From defending U.S. interests abroad, to deterring nuclear attacks against the homeland, the 2018 National Defense Strategy asserts that information superiority is key to the U.S. military’s ability to prepare for and win in war. But in this modern era, when thousands of communications satellites circle the globe and even non-state adversaries can obtain cutting-edge weapons and technology, information has grown easier than ever to obtain.
What differentiates information superiority from information mediocrity lies increasingly in the transmission speed and quality of data, rather than the data itself. Those who attain superior information—and act on it the fastest—will win. Those who lack it, or who lack the ability to transmit it faster than their adversaries, will lose.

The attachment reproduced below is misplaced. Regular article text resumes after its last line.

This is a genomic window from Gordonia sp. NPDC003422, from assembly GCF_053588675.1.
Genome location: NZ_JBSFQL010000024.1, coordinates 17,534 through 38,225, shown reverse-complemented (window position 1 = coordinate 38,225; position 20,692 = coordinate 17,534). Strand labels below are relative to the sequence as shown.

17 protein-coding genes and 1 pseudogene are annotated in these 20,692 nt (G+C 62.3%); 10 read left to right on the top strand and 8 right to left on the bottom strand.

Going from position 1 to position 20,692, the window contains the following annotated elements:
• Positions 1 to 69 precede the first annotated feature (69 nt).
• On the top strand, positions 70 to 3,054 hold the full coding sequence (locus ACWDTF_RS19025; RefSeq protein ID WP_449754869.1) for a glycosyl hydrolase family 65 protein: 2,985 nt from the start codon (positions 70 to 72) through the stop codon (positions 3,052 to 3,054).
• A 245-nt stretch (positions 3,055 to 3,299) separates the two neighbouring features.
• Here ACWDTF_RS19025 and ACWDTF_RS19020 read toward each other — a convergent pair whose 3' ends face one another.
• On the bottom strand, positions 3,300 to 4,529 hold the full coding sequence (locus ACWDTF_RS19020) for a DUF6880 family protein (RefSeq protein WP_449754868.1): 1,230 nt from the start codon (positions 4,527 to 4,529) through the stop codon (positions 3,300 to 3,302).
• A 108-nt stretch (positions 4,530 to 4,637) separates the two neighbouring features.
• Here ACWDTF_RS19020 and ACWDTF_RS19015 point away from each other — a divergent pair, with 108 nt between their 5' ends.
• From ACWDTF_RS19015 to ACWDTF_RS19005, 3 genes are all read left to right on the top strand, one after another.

How can the U.S. military ensure the information superiority necessary to achieve overmatch against the nation’s adversaries? Exploring the critical challenges to achieving information superiority will help defense leaders better address this important question.